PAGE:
Before a flawed presidential election, Narok was a bustling Kenyan outpost. After results came in that President Mwai Kibaki had won the election, commerce in Narok slammed to a halt during the day, and violence erupted at night.

Mary Walker/courtesy

Before a flawed presidential election, Narok was a bustling Kenyan outpost. After results came in that President Mwai Kibaki had won the election, commerce in Narok slammed to a halt during the day, and violence erupted at night.

Volunteer talks about political unrest in Kenya

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Mary Walker/courtesy

Girls from Tasaru Girls Rescue Center taking a break while shopping for supplies in Narok. Mary Walker, a Routt County resident, has volunteered with the center since summer 2007.

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Mary Walker/courtesy

A street in Narok.

— In the days following accusations of a rigged election, Narok, the city in Kenya where Mary Walker lived and volunteered, was relatively calm - during the day.

"I would say within three hours of when the election results were made public there was unrest, and certainly by dark things had gotten worse," Walker said, back home in Routt County after spending two months volunteering in a safe house for teenage girls in Narok, a 50,000-person city in Kenya's Masai region.

In the four or five days following the election results, everything in Narok shut down. Shops were closed. There wasn't any gas. The hospital was a madhouse. During the day, the town was dead. At night, it erupted into burning storefronts and frustrated brutality.

"It was very unsettling; it was uncomfortable," Walker said, describing her view of the turmoil from Tasaru Girls Rescue Center, about a mile outside of Narok.

"It was uncomfortable to go to bed at night hearing gunshots and smelling smoke and hearing about people being beheaded. But personally, I never felt threatened - there would have been no reason for someone to target me," she said.

On Dec. 27, 2007, the people of Kenya, a then-functioning African democracy, cast their votes in a race between President Mwai Kibaki and opposition leader Raila Odinga. On Dec. 30, results came in declaring Kibaki the winner. Within hours, ethnic tensions underlying each man's campaign erupted into violence that has killed about 800 people and displaced 300,000 more.

By Jan. 1, as the Associated Press reported that one of Africa's most developed nations had tumbled into tear gas, police fire and ethnic warfare, Walker's journal reflected her concern about how the violence would effect Tasaru, where she has worked since last summer.

The center shelters girls who have left their families to escape female genital mutilation. Although the practice is illegal in Kenya, Walker said circumcision is deeply entrenched in the culture of the Masai tribe, the ethnic majority in Narok.

In her journal, Walker wrote the girls were "going about their day seemingly as usual" despite deteriorating conditions.

"News around town not so good. Agnes (the director of Tasaru) told me the market was burned last night. Things are unsettled - no drivers in Narok, no petrol, no market," she wrote.

As the shops stayed closed and the situation remained shaky, Walker expressed her concern about keeping up the shelter's day-to-day operations.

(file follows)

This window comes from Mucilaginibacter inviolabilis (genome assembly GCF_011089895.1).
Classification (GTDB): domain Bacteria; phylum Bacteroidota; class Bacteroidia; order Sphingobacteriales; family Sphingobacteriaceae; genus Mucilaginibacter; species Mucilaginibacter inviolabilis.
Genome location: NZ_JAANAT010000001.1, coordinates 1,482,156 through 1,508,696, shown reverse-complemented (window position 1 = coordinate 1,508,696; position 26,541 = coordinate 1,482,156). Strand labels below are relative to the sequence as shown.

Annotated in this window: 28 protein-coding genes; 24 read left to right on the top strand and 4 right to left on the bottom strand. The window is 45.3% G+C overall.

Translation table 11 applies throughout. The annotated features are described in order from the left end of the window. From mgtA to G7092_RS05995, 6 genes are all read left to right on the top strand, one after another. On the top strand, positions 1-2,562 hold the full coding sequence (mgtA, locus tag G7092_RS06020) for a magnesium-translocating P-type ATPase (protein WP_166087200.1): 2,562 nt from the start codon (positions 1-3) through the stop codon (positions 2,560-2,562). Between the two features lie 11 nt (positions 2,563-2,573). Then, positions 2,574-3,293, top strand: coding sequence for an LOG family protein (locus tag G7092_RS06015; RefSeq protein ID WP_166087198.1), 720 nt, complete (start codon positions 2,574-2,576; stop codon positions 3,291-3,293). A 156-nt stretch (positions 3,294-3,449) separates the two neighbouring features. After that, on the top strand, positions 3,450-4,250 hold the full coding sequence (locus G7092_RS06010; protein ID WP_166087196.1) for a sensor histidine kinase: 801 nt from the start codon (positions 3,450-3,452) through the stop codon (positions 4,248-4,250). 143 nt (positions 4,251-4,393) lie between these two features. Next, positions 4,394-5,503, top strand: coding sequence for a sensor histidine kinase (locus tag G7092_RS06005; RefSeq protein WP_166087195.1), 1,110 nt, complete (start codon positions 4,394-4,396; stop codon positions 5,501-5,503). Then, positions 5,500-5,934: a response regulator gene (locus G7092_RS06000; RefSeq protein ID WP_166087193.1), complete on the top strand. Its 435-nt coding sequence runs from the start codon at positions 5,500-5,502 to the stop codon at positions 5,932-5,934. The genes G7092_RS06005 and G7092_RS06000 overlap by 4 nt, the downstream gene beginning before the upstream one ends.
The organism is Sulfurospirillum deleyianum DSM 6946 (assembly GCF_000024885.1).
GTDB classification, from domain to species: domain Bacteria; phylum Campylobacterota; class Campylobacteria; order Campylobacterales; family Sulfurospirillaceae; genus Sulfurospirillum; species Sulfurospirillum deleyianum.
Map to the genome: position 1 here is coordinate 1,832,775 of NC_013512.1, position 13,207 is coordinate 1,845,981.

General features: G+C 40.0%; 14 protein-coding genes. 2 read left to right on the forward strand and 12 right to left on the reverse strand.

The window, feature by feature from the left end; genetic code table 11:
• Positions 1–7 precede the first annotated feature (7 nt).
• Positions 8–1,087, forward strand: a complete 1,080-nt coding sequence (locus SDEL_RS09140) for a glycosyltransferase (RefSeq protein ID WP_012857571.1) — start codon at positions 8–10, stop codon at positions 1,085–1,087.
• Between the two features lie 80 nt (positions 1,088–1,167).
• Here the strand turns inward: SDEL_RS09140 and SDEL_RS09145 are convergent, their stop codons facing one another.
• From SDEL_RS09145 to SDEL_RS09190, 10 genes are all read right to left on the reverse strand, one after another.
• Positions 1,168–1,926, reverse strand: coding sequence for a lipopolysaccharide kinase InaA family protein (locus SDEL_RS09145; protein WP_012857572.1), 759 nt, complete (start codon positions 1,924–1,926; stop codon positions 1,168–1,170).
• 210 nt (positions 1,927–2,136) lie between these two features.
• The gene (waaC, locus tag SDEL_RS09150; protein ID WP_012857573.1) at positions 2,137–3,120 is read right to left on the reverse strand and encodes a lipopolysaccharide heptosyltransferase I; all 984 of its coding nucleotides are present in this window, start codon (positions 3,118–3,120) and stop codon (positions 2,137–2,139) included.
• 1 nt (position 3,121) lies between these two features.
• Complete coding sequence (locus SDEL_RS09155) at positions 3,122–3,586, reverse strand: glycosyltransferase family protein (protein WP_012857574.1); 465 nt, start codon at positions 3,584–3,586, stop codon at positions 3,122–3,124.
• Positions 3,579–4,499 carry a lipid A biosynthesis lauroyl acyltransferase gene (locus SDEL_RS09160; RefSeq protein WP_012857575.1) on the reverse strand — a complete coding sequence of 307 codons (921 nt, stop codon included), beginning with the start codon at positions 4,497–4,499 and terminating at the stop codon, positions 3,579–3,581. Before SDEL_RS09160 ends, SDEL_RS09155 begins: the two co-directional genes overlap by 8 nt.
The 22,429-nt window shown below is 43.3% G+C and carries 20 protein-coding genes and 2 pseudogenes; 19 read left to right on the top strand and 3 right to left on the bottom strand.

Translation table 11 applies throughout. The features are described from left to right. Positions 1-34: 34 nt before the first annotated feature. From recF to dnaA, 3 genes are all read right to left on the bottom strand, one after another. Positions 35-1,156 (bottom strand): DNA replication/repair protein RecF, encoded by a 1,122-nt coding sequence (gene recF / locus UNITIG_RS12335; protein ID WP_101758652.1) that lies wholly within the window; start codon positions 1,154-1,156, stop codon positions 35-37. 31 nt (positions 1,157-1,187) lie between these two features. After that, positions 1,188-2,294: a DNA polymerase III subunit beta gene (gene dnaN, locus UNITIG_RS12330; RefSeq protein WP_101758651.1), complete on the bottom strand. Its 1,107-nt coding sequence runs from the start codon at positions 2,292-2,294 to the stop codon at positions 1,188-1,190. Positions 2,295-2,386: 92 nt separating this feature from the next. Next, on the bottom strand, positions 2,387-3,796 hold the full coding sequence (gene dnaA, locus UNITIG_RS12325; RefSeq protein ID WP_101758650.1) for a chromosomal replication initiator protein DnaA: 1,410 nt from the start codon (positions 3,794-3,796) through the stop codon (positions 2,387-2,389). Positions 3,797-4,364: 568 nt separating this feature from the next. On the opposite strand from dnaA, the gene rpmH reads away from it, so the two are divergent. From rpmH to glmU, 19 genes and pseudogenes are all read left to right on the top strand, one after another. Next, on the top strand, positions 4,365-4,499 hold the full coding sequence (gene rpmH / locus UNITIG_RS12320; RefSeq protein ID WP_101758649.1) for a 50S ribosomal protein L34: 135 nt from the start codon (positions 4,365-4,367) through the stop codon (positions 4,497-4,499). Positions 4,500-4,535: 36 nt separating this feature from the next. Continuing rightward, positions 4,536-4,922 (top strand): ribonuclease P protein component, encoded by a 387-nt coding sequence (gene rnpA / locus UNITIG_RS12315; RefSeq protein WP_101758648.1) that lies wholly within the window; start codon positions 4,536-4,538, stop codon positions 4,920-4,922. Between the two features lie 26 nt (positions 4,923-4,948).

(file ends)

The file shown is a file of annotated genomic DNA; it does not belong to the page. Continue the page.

"Concerned about food if this goes on : Agnes said they were shot at (getting supplies in town). Told girls this morning we must conserve everything. I hope girls respond to my demeanor, direct and serious but loving," she wrote.

Although the violence settled after the first week, nationwide opposition protests provided a continued spark. Schools stayed closed, and Walker prolonged her stay in Narok. She tried to stay calm as Kikuyu people - a working class minority in Narok, and President Mwai Kibaki's tribe - forcibly left town.

"The last few days that I was there, all you saw was just truckloads and truckloads of people leaving Narok - leaving because they had no choice," Walker said. "Either they were going to lose their homes or they had no homes or they were in danger."

Hitting home

Things were happening fast. The stress of a strange cultural environment and a strange language started to wear on her, Walker said.

"I'm becoming apprehensive, this is all so new and unfamiliar and unsettling," she wrote as procuring food and water got harder and harder. "I do not want to worry the girls, but I'm finding it very difficult to not have a support system myself.

"I told the girls that I will be staying here until the situation is better. I have no illusions that things will not function just fine around here without me, but I like to think the girls get some sense of well-being with me here," she wrote.

By the time Walker arrived stateside in late January, nationwide opposition protests had stopped and former U.N. Secretary-General Kofi Annan was mediating talks between rival sides. Still, Kenya faces long-term damage, including a crippled tourism industry.

Walker, a Routt County resident since 1987, said she is scheduled to go back in March.

She said she feels fortunate to be at a point in her life where she can travel to Kenya three or four times a year to do the work she does, and believes stories like the ones of disenfranchisement and unrest in her second home have resonance with people here.

"It's very easy to see a story, and think, 'You know, this has nothing to do with me here in my little cocoon,'" she said.

"But when you realize there are people in communities like Steamboat who have connections, who have emotional connections, who have working relationships throughout the world - then maybe you do read a story and say, 'Oh, maybe this really does matter.'"

- To reach Margaret Hair, call 871-4204

or e-mail mhair@steamboatpilot.com.

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